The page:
“They don’t read my feedback!” Strategies to encourage reception and application of course feedback
Giving feedback in university courses allows for the provision of supportive ideas for improvement, elaboration, and/or heightened thinking as students prepare for job factors outside of their university preparation. Feedback (giving and receiving) includes a set of skills that is apparent in any job setting and that can engage people in supporting ongoing personal and professional development. However, in conversations with faculty, many discuss that although they take the time to write or discuss explicit feedback with their students, the students may not read it or if they do read it, they don’t apply the feedback given to future course assignments which can lead to frustration from faculty leading to a ‘what’s the point then?’ attitude. However, with a specific framework embedded into a course that is described, modeled, and then applied with students, feedback can become informative and transformative both during and post-university training.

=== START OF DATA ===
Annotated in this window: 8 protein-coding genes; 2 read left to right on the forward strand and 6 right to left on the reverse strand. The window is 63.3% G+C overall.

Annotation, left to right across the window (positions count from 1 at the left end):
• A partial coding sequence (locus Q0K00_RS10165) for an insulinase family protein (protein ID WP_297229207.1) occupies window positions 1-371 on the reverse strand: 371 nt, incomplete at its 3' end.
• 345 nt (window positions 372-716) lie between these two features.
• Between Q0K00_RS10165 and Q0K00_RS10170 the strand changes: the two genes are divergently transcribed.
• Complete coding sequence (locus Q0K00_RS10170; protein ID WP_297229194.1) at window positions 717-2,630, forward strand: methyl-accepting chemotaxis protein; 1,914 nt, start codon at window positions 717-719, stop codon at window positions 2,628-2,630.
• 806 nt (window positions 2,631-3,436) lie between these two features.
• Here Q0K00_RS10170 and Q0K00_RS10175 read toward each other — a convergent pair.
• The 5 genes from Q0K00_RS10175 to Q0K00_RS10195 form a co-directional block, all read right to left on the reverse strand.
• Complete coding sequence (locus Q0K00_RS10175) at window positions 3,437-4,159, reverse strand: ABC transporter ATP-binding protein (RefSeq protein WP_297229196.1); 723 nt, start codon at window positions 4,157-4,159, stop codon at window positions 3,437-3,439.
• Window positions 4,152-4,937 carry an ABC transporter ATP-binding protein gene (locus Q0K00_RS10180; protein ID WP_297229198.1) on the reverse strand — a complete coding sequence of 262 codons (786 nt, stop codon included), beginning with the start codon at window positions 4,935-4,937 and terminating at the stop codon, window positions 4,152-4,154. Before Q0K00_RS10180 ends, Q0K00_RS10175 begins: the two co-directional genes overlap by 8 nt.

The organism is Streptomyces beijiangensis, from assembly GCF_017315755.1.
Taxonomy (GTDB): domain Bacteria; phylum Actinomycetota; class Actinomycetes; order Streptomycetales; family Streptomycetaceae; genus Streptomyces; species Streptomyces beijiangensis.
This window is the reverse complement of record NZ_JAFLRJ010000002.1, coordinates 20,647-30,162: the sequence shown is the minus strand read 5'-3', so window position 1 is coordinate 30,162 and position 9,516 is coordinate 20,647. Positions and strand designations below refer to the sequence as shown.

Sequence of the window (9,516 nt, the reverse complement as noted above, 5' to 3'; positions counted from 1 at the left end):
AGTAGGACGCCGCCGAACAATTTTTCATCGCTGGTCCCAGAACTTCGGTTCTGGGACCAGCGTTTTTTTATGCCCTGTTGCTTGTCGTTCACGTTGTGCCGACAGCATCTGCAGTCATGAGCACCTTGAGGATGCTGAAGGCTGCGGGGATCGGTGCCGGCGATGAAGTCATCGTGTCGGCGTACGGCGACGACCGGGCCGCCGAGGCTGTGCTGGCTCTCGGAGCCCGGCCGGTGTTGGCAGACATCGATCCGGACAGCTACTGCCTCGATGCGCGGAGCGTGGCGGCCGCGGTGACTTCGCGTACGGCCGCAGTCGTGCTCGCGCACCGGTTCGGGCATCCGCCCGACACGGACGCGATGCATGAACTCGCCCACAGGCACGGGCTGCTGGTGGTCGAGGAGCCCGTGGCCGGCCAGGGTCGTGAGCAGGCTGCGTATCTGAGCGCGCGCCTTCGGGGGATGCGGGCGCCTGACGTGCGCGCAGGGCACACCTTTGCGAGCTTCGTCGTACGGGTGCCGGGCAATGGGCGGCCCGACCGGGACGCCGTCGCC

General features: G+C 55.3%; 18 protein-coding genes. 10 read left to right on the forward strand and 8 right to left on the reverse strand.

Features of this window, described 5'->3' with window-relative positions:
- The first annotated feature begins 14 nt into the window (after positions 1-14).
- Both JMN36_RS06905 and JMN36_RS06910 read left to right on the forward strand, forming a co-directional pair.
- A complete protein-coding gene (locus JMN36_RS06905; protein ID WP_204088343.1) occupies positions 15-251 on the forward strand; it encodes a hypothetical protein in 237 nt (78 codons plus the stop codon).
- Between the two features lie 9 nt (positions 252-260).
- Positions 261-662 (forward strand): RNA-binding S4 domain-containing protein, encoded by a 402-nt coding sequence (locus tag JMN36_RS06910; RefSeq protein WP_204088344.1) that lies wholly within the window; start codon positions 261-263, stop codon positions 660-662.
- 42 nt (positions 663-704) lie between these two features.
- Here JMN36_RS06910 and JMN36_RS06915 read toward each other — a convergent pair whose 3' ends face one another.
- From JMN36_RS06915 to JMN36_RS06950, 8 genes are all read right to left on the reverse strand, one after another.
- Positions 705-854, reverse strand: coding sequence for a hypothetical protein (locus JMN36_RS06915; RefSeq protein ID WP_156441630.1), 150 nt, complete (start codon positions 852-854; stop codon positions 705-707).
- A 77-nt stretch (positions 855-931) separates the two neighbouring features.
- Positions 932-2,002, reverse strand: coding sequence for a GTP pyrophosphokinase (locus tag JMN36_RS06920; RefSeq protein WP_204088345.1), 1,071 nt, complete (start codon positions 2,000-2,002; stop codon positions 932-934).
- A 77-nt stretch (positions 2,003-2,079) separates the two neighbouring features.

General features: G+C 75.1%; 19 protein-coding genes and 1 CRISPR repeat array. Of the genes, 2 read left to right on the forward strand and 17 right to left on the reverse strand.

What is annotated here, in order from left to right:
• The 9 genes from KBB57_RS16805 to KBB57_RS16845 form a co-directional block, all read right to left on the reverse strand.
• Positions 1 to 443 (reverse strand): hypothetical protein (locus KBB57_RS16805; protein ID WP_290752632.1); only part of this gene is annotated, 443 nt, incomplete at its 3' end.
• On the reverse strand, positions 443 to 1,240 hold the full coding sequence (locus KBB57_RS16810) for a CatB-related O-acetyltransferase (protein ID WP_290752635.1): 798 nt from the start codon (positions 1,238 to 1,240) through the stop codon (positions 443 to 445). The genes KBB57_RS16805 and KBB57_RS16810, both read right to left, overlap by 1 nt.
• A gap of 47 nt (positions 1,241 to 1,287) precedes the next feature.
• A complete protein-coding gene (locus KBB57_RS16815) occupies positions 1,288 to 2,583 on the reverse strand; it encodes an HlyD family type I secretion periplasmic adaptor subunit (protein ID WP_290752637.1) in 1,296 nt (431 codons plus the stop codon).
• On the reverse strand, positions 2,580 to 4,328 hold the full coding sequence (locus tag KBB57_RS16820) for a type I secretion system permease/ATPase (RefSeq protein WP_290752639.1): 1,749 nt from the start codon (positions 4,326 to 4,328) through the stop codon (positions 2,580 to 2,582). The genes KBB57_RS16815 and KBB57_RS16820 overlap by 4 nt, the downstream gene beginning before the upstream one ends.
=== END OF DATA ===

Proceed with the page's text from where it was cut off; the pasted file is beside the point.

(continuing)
Permission to deposit this file was given through direct contact with the publisher. For more information please see the faculty member's entry in Project INDEX -- EDH 7/7/23